The principle of free speech requires that we do not use police force to forbid the Communists the expression of their ideas -- which means that we do not pass laws forbidding them to speak. But the principle of free speech does not require that we furnish the Communists with the means to preach their ideas, and does not imply that we owe them jobs and support to advocate our own destruction at our own expense.
But she's clearly speaking out of both sides of her mouth when she follows that up with:
[L]et us put an end to their use of our pictures, our studios and our money for the purpose of preaching our expropriation, enslavement and destruction.
As the like-minded have argued, Rand was under no loyalty contract to friends when she agreed (along with many of her comrades in the Alliance) to testify as a friendly witness in 1947 before the House Committee on Un-American Activities (HUAC as it's incorrectly, but commonly abbreviated) in their investigation of the communist influence in Hollywood. Communists were her avowed enemies, in fact. But just what kind of pressure does a Senate hearing have if not that of a presumed threat of police force backing it up should one refuse to cooperate? If this were just a matter of her naïveté, she should've been disabused when the Hollywood Ten went to jail for taking their constitutionally "protected" fifth amendment right to not testify. However, it was a couple years after their convictions that she wrote the "Screen Guide." Now, it's undeniable that many Hollywood leftists have had a blinkered view of communism continuing right up to this day (just look at Sean Penn and Oliver Stone's views on Fidel Castro). According to Edward Dmytryk later in his life, he and others in the Ten actually took orders from the Party:
We worked for the Comintern, we were given directions by the Comintern, the Party was in the middle of all of it!
But the question for any civil libertarian (a small group, granted, even among libertarians) is whether anyone should have the right to promote such values in art, either in a subtle manner or in an explicitly ideological rant, along the lines of Rand's adaptation of her book The Fountainhead (starring Cooper and directed by King Vidor)? In defending the profit motive (her 5th commandment), Rand says:
An industrialist has to be interested in profit. In a free economy, he can make a profit only if he makes a good product which people are willing to buy.
There is nothing dishonorable about a pursuit of money in a free economy, because money can be earned only by productive effort.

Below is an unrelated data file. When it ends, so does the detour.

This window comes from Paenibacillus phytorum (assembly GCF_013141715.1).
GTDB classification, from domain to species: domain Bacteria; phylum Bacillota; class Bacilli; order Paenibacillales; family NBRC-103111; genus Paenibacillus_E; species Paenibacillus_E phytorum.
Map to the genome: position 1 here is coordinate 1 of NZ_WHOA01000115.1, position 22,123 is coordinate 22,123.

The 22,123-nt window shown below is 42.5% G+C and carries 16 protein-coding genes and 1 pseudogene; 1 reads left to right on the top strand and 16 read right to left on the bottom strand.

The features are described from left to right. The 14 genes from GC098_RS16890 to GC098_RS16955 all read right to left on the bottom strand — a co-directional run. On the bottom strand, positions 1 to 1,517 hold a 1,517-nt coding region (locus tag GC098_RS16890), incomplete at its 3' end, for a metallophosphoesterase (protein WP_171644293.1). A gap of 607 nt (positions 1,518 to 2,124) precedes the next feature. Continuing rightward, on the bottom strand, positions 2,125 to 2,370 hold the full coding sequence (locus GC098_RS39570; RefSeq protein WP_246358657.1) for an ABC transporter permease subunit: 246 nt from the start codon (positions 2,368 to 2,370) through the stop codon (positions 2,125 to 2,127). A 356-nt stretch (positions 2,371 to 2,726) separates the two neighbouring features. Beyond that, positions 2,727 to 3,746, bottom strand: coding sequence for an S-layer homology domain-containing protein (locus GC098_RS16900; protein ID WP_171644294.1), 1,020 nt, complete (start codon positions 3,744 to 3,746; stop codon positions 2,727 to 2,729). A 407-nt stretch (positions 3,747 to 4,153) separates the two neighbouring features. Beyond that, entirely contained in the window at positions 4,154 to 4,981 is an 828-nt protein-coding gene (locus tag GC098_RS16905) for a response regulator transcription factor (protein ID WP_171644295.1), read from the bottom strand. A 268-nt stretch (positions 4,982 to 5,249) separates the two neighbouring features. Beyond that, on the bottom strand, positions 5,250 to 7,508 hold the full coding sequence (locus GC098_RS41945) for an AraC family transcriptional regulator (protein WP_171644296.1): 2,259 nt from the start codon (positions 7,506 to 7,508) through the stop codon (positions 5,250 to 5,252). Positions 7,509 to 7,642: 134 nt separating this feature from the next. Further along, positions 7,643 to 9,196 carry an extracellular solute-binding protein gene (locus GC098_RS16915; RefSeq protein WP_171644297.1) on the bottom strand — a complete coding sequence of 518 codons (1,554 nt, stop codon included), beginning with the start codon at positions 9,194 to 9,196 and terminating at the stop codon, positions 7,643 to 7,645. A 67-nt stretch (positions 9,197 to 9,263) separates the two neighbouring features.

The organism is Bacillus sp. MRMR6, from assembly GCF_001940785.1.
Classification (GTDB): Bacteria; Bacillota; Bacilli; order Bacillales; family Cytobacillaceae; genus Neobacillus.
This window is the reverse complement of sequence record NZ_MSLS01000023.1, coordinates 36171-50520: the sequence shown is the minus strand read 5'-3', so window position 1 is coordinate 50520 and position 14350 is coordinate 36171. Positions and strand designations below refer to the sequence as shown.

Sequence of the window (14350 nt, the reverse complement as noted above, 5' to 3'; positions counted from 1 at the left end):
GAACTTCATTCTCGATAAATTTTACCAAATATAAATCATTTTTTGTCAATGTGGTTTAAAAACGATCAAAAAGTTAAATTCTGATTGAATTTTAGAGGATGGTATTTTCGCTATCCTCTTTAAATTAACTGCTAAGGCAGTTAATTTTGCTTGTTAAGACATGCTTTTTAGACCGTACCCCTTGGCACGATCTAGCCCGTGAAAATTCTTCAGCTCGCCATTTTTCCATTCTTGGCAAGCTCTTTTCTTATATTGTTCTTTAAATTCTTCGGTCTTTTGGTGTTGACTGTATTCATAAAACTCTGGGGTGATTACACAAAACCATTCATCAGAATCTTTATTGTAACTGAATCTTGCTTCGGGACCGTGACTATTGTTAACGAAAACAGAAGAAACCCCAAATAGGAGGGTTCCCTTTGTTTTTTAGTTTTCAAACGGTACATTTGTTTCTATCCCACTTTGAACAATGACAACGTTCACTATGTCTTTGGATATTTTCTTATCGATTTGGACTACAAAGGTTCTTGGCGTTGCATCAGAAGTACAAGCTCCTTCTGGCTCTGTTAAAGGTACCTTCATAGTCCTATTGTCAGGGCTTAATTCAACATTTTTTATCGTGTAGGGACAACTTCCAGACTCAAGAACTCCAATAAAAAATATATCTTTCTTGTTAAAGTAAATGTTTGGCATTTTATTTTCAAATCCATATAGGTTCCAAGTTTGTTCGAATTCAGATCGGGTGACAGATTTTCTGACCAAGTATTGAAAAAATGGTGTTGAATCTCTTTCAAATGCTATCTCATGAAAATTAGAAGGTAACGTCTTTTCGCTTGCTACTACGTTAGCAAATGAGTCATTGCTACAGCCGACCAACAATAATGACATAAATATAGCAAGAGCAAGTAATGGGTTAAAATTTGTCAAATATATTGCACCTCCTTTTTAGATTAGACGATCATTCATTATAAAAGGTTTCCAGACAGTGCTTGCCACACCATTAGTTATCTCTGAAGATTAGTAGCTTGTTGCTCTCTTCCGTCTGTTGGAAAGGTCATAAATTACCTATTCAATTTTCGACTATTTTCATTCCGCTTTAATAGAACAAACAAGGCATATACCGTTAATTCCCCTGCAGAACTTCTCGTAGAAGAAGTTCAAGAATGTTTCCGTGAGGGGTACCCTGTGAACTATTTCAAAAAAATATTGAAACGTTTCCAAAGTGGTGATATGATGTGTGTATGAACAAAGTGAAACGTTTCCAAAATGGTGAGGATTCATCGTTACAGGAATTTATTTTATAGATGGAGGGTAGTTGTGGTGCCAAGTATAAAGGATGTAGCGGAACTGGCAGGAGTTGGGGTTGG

So it would seem that the free market should decide whether communist ideas are worthy of selling Hollywood's product, not the government. That's the beauty of capitalism according to Michael Moore, he can criticize it all he wants, and as long as business men can turn a profit from his criticism, they'll continue to fund his films. So where's the problem with capitalist producers ("industrialists") using communist propaganda? It's perfectly moral in a world reduced to exchange value.
Rand claimed to not have a problem with communists making explicit propaganda, which for her would be nothing less than their openly claiming in long rants about how they're out to corrupt American individualism. Her problem was with subtlety (big surprise there, given her own thinking), or ideology (that wasn't her own, of course) included in films that weren't supposed to be political (i.e., that were supposed to be taken as status quo ideology). It was on this basis (because, let's face it, there were no avowedly communist films being made in mainstream Hollywood at the time) that she testified before HUAC, giving them an exegetic lesson on the communist subtext of Song of Russia (starring the anti-communist Alliance member Robert Taylor). See, despite all the folderol about how she prized American Individualism in the "Screen Guide," she really didn't trust individuals to make up their own minds about what films would receive either producers' funding or the moviegoers' attendance. Instead, she gave her support (by way of her testimony and manifesto) to the Law to help ensure that ideologically opposed creators (many of whom were certified moneymakers) would get excluded from the free marketplace of ideas. During the Blacklist, the Hollywood powers-that-be made an "economic choice" to no longer employ the communists of the overt or covert kind, regardless of their previous earning potential (albeit some writers continued to work under pseudonyms or as ghostwriters). Rand didn't have to threaten violence when the government was doing it for her.